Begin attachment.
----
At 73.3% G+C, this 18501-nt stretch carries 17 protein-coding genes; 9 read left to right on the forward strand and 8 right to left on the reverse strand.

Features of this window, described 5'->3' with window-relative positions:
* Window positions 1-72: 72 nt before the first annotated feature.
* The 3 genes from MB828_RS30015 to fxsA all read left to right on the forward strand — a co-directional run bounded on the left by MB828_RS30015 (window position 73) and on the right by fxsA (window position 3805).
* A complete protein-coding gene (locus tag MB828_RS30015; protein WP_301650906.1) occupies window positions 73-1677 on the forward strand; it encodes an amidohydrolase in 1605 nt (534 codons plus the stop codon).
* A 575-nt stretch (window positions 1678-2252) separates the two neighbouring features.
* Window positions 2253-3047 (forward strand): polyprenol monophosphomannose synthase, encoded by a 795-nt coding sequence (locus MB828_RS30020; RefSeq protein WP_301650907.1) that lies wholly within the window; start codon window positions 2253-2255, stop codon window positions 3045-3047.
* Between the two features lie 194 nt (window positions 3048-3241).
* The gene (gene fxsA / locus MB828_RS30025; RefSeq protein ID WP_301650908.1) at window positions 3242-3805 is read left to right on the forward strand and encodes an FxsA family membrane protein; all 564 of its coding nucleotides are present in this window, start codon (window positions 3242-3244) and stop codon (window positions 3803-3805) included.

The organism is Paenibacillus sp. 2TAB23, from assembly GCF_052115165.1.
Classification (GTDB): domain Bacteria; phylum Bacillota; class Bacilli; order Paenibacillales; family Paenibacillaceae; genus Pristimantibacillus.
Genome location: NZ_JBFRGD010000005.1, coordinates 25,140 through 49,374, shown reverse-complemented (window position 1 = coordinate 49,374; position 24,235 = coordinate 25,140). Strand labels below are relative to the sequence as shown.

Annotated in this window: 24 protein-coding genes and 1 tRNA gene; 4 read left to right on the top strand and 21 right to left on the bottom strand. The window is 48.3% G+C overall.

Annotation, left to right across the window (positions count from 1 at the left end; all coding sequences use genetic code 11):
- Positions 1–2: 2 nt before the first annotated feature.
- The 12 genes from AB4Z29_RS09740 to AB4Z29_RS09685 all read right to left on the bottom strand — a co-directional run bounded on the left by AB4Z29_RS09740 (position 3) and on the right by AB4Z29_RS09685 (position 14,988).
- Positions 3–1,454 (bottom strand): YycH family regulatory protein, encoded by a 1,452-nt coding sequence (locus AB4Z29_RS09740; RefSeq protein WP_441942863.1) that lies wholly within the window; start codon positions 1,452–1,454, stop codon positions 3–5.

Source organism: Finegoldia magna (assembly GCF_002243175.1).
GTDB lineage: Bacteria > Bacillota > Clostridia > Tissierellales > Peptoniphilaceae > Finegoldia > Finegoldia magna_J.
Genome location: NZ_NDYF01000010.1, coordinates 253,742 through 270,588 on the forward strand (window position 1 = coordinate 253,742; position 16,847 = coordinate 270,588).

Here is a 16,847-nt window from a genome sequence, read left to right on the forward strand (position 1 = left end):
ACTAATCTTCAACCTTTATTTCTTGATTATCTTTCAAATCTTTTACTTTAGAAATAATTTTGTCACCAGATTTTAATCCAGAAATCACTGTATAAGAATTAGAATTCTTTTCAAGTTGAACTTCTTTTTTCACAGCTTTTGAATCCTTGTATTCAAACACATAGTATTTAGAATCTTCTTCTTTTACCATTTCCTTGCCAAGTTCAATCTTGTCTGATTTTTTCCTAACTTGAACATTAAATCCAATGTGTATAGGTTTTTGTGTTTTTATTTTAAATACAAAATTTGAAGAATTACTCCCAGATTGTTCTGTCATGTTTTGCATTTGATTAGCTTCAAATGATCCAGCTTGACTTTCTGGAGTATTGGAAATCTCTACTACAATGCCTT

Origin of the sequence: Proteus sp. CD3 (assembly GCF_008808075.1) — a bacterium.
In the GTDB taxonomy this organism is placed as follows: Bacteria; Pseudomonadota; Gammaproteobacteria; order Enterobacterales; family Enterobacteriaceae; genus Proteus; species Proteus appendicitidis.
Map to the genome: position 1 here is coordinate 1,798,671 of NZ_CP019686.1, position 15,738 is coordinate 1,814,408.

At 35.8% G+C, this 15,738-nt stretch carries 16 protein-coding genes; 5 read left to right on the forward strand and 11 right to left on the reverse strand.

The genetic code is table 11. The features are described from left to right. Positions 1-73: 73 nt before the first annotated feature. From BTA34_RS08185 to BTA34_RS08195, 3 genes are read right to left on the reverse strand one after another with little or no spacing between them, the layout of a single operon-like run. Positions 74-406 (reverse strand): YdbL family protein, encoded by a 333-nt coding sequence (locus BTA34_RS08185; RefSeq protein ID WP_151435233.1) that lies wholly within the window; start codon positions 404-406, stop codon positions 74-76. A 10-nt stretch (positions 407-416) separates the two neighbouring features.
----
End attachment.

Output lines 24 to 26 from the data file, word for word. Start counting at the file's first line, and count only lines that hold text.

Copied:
In the GTDB taxonomy this organism is placed as follows: Bacteria; Pseudomonadota; Gammaproteobacteria; order Enterobacterales; family Enterobacteriaceae; genus Proteus; species Proteus appendicitidis.
Map to the genome: position 1 here is coordinate 1,798,671 of NZ_CP019686.1, position 15,738 is coordinate 1,814,408.

At 35.8% G+C, this 15,738-nt stretch carries 16 protein-coding genes; 5 read left to right on the forward strand and 11 right to left on the reverse strand.